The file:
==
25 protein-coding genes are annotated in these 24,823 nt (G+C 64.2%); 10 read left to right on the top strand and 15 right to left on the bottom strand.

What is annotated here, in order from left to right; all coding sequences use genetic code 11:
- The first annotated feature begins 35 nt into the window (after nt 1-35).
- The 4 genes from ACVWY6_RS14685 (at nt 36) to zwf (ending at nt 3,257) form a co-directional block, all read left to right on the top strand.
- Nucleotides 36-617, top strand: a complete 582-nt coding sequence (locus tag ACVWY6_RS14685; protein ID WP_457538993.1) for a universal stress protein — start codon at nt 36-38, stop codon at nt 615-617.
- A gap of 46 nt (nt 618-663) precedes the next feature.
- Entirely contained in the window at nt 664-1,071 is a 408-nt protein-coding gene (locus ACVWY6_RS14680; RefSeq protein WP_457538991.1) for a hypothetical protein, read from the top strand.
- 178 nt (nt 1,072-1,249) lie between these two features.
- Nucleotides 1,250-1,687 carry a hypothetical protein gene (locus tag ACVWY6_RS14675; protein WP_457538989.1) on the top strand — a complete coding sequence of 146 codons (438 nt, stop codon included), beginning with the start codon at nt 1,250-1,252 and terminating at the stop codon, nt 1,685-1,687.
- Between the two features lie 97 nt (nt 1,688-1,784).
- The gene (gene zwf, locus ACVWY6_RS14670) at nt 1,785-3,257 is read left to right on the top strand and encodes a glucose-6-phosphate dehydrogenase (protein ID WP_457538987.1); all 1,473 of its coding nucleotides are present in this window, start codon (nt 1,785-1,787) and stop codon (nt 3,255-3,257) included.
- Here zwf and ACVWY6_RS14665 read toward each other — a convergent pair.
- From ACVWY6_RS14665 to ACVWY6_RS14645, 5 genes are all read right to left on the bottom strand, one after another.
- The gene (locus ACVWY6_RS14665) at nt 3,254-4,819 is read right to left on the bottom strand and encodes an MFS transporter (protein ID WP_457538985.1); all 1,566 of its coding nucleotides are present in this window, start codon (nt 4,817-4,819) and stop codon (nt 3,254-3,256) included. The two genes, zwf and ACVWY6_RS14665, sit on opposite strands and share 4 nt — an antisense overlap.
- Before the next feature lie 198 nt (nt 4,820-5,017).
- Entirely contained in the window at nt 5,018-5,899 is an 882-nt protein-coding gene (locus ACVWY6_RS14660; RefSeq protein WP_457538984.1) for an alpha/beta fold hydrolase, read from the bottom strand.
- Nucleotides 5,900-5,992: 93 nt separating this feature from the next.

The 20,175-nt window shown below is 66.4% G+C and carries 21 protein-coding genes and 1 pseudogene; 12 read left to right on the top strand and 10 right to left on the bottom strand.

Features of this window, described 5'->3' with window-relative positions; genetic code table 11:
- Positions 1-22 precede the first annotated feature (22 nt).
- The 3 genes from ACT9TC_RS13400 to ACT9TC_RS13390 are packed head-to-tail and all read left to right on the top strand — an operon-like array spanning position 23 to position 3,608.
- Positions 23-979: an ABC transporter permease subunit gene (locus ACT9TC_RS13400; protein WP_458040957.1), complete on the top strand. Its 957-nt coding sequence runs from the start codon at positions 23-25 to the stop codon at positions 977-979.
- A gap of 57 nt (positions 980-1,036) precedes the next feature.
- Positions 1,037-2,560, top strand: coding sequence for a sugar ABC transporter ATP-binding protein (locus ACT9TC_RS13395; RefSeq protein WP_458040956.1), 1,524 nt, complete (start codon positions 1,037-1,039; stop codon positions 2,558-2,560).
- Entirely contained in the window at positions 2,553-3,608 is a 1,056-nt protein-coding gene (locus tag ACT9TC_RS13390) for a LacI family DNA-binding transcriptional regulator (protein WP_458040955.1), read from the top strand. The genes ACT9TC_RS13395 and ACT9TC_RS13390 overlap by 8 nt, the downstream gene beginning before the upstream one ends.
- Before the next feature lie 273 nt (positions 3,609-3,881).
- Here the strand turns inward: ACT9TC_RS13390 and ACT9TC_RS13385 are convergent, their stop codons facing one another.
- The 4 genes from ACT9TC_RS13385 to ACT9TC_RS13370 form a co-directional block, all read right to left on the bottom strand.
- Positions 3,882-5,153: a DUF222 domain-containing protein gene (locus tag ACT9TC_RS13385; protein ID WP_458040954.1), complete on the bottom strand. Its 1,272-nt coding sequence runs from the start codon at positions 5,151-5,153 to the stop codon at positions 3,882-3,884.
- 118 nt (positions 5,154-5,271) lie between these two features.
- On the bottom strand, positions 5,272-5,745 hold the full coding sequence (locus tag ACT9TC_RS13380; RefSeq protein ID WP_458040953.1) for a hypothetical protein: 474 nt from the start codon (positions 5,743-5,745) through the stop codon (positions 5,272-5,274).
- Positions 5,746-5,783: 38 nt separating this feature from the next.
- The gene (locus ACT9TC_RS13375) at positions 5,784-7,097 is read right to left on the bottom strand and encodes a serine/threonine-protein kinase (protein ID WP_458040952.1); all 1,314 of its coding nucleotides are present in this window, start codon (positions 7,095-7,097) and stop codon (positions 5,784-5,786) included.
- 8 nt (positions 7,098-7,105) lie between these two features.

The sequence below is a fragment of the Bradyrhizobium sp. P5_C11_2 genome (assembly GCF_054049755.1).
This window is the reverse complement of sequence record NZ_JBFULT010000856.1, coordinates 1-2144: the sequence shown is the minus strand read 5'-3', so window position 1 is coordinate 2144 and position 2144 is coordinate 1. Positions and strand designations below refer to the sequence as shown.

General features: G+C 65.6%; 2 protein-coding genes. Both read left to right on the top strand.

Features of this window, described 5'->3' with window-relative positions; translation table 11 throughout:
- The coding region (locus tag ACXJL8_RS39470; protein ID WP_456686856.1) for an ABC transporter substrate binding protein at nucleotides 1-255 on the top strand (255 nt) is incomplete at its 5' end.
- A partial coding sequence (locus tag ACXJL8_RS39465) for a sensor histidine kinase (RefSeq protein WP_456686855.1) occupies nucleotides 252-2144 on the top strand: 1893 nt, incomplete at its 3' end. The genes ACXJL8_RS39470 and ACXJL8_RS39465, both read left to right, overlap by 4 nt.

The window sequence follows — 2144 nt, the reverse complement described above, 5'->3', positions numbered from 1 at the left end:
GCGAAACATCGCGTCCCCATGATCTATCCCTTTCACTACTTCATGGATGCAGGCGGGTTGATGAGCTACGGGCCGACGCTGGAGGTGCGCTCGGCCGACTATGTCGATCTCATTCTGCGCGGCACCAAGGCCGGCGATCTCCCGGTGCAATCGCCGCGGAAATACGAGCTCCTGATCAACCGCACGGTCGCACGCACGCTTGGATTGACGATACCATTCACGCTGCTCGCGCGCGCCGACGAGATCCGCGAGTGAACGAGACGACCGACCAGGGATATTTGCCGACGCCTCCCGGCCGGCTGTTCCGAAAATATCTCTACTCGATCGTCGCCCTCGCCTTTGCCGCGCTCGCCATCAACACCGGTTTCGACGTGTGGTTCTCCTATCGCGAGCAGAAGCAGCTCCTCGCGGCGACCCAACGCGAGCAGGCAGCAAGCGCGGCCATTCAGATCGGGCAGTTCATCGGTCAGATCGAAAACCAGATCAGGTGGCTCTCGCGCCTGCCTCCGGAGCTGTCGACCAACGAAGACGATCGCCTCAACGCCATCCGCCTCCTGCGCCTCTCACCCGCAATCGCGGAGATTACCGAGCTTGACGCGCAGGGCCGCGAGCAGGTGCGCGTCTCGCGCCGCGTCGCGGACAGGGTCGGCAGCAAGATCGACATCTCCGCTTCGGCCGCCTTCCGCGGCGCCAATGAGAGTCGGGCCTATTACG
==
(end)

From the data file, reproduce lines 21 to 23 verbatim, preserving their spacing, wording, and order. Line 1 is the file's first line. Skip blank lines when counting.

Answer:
- The 3 genes from ACT9TC_RS13400 to ACT9TC_RS13390 are packed head-to-tail and all read left to right on the top strand — an operon-like array spanning position 23 to position 3,608.
- Positions 23-979: an ABC transporter permease subunit gene (locus ACT9TC_RS13400; protein WP_458040957.1), complete on the top strand. Its 957-nt coding sequence runs from the start codon at positions 23-25 to the stop codon at positions 977-979.
- A gap of 57 nt (positions 980-1,036) precedes the next feature.